The New York Times reports today that due to the weak economy, there are now “more young women in school than in the work force.” This is the first time women in school have outnumbered women in the work force in three decades.
Whatever form the final agreement to raise the federal debt ceiling takes, it will surely include some sort of promise that Congress and the president will pursue “tax reform” or a “tax overhaul.” It can’t be called a tax increase, but the purpose will be not just to close tax loopholes and keep basic marginal rates low, but also to bring revenues up from their current level of 14.4 percent of gross domestic product, a level last seen in the Truman administration. The very words “tax reform” are music to the ears of good-government liberals like me—and Barack Obama.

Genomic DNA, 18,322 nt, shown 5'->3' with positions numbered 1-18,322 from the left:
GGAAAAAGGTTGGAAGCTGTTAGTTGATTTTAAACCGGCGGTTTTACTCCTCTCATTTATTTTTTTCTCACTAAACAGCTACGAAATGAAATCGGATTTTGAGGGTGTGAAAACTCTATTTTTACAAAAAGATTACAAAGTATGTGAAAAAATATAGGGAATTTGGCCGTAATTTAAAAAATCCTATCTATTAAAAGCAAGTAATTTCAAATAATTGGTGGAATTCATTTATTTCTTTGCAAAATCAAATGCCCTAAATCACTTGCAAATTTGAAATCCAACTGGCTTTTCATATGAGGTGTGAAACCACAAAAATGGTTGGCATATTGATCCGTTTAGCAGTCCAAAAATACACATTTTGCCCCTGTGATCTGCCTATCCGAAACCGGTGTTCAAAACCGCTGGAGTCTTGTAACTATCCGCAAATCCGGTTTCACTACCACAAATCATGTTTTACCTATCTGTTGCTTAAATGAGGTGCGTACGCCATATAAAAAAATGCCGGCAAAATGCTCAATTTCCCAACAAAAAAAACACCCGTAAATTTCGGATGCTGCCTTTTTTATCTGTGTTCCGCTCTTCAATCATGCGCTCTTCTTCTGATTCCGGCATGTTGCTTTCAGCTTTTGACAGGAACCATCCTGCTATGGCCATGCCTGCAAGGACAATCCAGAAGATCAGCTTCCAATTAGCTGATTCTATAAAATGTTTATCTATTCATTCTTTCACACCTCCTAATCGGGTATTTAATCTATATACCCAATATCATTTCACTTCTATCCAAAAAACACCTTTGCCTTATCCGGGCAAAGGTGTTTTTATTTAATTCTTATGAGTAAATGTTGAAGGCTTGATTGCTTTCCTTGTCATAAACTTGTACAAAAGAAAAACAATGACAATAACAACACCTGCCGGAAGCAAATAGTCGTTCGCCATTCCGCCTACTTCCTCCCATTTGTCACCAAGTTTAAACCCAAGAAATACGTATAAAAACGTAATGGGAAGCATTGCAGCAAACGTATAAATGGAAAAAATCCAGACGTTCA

...is medicine, according to a study by Harvard economists Claudia Goldin and Larry Katz, which David Leonhardt explores in his column today. (At least among high-paying careers.) As Leonhardt writes: Finance, on this score, is worse than law and worse than academia. It is far worse than medicine, which emerges from the research as the highly paid profession with the most flexibility. Near finance at the bottom of the list is consulting, another field that became more popular in the last two decades. ... After surveying Harvard College alumni 15 years after graduation, Ms. Goldin and Mr.